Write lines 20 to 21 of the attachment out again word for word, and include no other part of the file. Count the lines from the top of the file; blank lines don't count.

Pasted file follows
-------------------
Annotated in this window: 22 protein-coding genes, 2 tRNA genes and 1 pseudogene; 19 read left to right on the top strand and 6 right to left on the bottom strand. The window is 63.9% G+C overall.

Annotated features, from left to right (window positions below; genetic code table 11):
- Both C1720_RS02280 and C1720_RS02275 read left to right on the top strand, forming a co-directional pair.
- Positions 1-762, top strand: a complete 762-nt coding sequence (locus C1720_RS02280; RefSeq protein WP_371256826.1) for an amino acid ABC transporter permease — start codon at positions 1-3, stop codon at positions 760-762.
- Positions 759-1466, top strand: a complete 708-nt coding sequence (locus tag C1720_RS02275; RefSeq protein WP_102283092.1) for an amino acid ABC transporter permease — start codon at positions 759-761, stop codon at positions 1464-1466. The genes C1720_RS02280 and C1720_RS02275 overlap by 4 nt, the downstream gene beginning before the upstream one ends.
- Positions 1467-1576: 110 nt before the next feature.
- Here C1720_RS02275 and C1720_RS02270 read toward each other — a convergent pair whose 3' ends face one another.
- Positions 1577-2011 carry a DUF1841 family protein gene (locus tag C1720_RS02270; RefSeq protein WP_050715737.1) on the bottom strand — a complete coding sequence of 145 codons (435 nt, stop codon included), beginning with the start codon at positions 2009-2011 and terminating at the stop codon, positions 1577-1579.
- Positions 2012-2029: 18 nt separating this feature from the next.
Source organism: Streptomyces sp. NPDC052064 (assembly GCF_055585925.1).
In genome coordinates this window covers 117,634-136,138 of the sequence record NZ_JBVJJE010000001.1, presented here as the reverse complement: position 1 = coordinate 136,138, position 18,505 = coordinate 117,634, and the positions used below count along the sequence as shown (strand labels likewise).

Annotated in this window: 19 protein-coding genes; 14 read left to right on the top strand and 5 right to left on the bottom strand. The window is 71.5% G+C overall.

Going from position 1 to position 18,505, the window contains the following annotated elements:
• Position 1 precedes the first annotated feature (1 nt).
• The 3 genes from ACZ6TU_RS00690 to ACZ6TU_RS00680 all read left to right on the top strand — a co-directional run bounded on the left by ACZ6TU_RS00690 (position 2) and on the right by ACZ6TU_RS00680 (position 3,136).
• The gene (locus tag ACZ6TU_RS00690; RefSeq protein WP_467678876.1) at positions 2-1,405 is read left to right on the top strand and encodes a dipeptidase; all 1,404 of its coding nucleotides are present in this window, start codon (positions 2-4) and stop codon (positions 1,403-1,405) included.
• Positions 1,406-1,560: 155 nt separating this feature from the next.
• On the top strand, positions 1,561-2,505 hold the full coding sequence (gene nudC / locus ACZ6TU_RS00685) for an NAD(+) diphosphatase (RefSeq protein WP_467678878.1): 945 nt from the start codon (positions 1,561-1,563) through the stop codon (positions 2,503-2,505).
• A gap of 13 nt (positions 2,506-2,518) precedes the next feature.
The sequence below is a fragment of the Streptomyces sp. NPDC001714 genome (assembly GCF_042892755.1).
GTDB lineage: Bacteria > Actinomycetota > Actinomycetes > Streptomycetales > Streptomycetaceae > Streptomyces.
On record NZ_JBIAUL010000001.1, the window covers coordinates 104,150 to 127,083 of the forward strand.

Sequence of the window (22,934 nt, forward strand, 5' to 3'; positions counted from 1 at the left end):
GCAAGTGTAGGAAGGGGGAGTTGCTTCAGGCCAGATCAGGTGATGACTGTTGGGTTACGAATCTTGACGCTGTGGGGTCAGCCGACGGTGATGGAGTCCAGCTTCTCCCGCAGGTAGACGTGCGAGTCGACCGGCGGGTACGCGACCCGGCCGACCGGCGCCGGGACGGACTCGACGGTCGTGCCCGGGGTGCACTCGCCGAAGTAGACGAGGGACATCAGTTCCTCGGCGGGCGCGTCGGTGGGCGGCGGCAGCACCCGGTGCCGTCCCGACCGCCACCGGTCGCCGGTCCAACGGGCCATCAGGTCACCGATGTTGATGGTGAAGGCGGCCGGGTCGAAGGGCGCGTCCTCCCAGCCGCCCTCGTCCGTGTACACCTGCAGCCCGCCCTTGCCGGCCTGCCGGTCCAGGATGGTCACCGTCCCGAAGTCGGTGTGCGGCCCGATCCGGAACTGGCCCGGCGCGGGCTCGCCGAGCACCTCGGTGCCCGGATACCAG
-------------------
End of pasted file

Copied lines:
The sequence below is a fragment of the Streptomyces sp. NPDC001714 genome (assembly GCF_042892755.1).
GTDB lineage: Bacteria > Actinomycetota > Actinomycetes > Streptomycetales > Streptomycetaceae > Streptomyces.